Slip sliding away: Twenty year Wheaton prof on "sexual preference"...
God only knows
God makes his plan
The informations unavailable
To the mortal man
We work our jobs
Collect our pay
Believe we're gliding down the highway
When in fact we're slip slidin away
- Paul Simon
(Tim) Yesterday, one of our congregation's Wheaton alumni was talking about other Wheaton alumni she keeps in touch with. She described her friends' typical post-graduate spiritual condition as consisting of a crisis experience a few years after graduation in which a decision is made between throwing it all away or turning and facing the fact that they're a sinner and coming to true Christian faith. Her grief was obvious as she described the spiritual bankruptcy so often characterizing her friends' post-Wheaton lives...
Maybe her friends are an aberration--maybe they're atypical Wheaton grads. Then again, maybe not.
James Davison Hunter predicted this spiritual decline years ago in his spellbinding book, Evangelicalism: The Coming Generation, chronicling a study he did of Wheaton and a number of other evangelical colleges. Looking at the study's results which demonstrated how much more liberal the faculty members were than the student body, it would be hard not to wonder whether the problem is partly connected to professors who don't profess; or worse, who profess doctrine contrary to orthodox Christian faith.
In that connection, here are two articles (one from the Chicago Tribune and the other from the New York Times) about one of Wheaton's profs who decided to resign from Wheaton's faculty rather than answer questions concerning his pending divorce.
Check out these statements by a man who's been professing something at Wheaton for twenty years now, and is acknowledged to be a student favorite. To set the context, the prof was asked by the administration to answer a few questions aimed at establishing whether his divorce had a biblical basis or not, and he chose to resign rather than answer the questions. So here in his own words are Professor Kent Gramm's justifications for his divorce and his rejection of Wheaton's effort to establish whether the divorce is permitted by Scripture:
I think it's wrong to have to discuss your personal life with your employer. ...Why are college administrators better able to judge my divorce than I am? If I had thought this was the wrong thing to do, I wouldn’t have done it....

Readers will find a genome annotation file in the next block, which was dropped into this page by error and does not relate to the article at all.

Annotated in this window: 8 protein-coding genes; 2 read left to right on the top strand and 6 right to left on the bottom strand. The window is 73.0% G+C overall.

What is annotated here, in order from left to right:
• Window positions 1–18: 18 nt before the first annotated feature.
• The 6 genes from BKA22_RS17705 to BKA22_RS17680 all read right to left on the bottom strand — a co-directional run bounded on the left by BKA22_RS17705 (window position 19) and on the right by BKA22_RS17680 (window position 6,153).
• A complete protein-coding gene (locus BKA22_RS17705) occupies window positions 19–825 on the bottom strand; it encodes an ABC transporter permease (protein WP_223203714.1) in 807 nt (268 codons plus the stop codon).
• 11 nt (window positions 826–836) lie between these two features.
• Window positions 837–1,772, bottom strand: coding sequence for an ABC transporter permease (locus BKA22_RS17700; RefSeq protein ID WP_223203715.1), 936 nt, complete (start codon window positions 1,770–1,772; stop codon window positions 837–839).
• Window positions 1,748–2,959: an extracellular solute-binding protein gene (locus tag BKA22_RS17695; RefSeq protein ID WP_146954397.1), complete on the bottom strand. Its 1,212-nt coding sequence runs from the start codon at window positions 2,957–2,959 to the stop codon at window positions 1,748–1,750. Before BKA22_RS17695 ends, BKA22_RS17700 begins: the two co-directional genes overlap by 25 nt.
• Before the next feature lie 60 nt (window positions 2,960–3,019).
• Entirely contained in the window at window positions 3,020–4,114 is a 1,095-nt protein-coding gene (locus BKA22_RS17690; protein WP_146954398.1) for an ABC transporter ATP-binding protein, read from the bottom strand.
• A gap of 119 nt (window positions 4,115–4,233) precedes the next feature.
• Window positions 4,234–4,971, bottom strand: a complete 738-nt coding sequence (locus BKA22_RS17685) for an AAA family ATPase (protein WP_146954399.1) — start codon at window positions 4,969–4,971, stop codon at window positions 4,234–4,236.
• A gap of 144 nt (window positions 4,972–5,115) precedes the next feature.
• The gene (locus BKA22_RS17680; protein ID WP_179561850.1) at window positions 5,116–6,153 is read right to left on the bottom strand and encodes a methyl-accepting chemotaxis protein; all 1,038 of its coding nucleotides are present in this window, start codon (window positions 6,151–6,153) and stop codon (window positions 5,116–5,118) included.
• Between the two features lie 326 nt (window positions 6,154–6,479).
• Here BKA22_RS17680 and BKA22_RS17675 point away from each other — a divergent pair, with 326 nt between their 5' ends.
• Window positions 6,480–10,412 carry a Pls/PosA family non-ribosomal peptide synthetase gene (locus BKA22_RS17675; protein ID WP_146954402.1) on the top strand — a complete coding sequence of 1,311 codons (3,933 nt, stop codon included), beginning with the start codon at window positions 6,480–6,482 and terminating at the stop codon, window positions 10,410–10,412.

I want them to know that God does not desert you when life suddenly gets real on you. And I want them to know that you can be a responsible, reasonable and decent person and not be able to work out a marriage with another responsible, reasonable and decent person....
Prof. Gramm said Wheaton students are facing the same marital statistics as everyone else, and that many of them will one day get a divorce themselves:
And I feel that it's important for them to know that they're not somehow rejected by God for having more or less normal lives and for having lives that didn't work out the way they intended them to turn out....
God won’t fire anyone because of their marital status, politics, theology or sexual preference. I’m accepting the policy as it applies to me because I knew it was in place and I don’t expect anyone to make any exceptions. But in the long run I think the policy is not a good one, because in a sense it’s saying that Wheaton’s standards are higher than God’s. That’s an upside-down world....
Let me get this straight: Prof. Gramm believes God will not judge adulterers, legislative defenders of the murder of unborn children, heretics, or sodomites? Try as I might, I can find no other way to read this last statement.
Let me also get this straight: Prof. Gramm has been teaching at Wheaton for over twenty years? And he's taught in the same department as Prof. Leland Ryken?
How is it possible that a man so bold in his impiety and rebellion against Scripture has been in good standing until now? Were Prof. Ryken and President Duane Litfin shocked by these statements made by one of their tenured faculty with whom they've served side by side for twenty years? Or are converting to Roman Catholicism and refusing to answer questions concerning your divorce the only things that rise to the level of an impeachable offense at Wheaton, now?
On the one hand, we could be relieved Wheaton is sticking to its commitments in this matter.
On the other hand, we could be scandalized wondering how long Wheaton's administration and Prof. Gramm's colleagues knew of his denial of Scripture's doctrine of sexuality (just for starters)?
Yesterday, a doctoral student in our congregation sent an E-mail with a link to the Chicago Tribune article, followed by this comment: "And people wonder why their children become agnostics or Catholics at Wheaton...."